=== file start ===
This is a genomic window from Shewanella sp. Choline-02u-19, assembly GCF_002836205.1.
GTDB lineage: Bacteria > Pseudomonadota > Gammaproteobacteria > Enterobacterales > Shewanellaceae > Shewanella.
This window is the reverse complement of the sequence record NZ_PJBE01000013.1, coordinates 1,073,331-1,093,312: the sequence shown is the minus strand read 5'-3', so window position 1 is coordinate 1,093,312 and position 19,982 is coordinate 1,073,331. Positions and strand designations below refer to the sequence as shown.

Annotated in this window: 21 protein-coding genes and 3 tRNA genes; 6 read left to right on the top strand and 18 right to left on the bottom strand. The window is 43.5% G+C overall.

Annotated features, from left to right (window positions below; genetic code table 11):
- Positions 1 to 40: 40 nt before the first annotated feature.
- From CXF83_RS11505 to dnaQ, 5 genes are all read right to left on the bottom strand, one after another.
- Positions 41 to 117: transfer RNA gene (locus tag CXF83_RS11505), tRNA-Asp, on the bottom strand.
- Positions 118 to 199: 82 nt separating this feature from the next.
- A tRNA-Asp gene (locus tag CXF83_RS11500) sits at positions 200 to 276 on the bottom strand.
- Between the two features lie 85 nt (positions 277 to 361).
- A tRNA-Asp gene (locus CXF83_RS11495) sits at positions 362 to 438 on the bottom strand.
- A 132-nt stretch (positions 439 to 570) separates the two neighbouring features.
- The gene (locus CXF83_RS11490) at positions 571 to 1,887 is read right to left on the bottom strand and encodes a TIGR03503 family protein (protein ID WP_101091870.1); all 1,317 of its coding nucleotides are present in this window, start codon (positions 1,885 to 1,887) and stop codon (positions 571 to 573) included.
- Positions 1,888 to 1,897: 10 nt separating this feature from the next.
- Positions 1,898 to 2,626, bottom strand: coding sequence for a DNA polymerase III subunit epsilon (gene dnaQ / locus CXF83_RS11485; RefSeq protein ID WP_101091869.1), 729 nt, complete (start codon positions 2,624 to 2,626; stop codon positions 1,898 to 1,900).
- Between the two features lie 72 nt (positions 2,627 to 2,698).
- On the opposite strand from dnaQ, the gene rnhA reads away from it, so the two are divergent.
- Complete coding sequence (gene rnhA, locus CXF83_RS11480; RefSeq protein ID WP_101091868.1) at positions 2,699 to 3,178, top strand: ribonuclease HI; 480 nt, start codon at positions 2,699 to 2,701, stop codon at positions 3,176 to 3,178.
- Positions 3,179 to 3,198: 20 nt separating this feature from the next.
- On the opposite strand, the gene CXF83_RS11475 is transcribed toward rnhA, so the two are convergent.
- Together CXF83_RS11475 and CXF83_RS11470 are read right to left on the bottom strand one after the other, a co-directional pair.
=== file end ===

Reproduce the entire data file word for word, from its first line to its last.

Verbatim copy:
This is a genomic window from Shewanella sp. Choline-02u-19, assembly GCF_002836205.1.
GTDB lineage: Bacteria > Pseudomonadota > Gammaproteobacteria > Enterobacterales > Shewanellaceae > Shewanella.
This window is the reverse complement of the sequence record NZ_PJBE01000013.1, coordinates 1,073,331-1,093,312: the sequence shown is the minus strand read 5'-3', so window position 1 is coordinate 1,093,312 and position 19,982 is coordinate 1,073,331. Positions and strand designations below refer to the sequence as shown.

Annotated in this window: 21 protein-coding genes and 3 tRNA genes; 6 read left to right on the top strand and 18 right to left on the bottom strand. The window is 43.5% G+C overall.

Annotated features, from left to right (window positions below; genetic code table 11):
- Positions 1 to 40: 40 nt before the first annotated feature.
- From CXF83_RS11505 to dnaQ, 5 genes are all read right to left on the bottom strand, one after another.
- Positions 41 to 117: transfer RNA gene (locus tag CXF83_RS11505), tRNA-Asp, on the bottom strand.
- Positions 118 to 199: 82 nt separating this feature from the next.
- A tRNA-Asp gene (locus tag CXF83_RS11500) sits at positions 200 to 276 on the bottom strand.
- Between the two features lie 85 nt (positions 277 to 361).
- A tRNA-Asp gene (locus CXF83_RS11495) sits at positions 362 to 438 on the bottom strand.
- A 132-nt stretch (positions 439 to 570) separates the two neighbouring features.
- The gene (locus CXF83_RS11490) at positions 571 to 1,887 is read right to left on the bottom strand and encodes a TIGR03503 family protein (protein ID WP_101091870.1); all 1,317 of its coding nucleotides are present in this window, start codon (positions 1,885 to 1,887) and stop codon (positions 571 to 573) included.
- Positions 1,888 to 1,897: 10 nt separating this feature from the next.
- Positions 1,898 to 2,626, bottom strand: coding sequence for a DNA polymerase III subunit epsilon (gene dnaQ / locus CXF83_RS11485; RefSeq protein ID WP_101091869.1), 729 nt, complete (start codon positions 2,624 to 2,626; stop codon positions 1,898 to 1,900).
- Between the two features lie 72 nt (positions 2,627 to 2,698).
- On the opposite strand from dnaQ, the gene rnhA reads away from it, so the two are divergent.
- Complete coding sequence (gene rnhA, locus CXF83_RS11480; RefSeq protein ID WP_101091868.1) at positions 2,699 to 3,178, top strand: ribonuclease HI; 480 nt, start codon at positions 2,699 to 2,701, stop codon at positions 3,176 to 3,178.
- Positions 3,179 to 3,198: 20 nt separating this feature from the next.
- On the opposite strand, the gene CXF83_RS11475 is transcribed toward rnhA, so the two are convergent.
- Together CXF83_RS11475 and CXF83_RS11470 are read right to left on the bottom strand one after the other, a co-directional pair.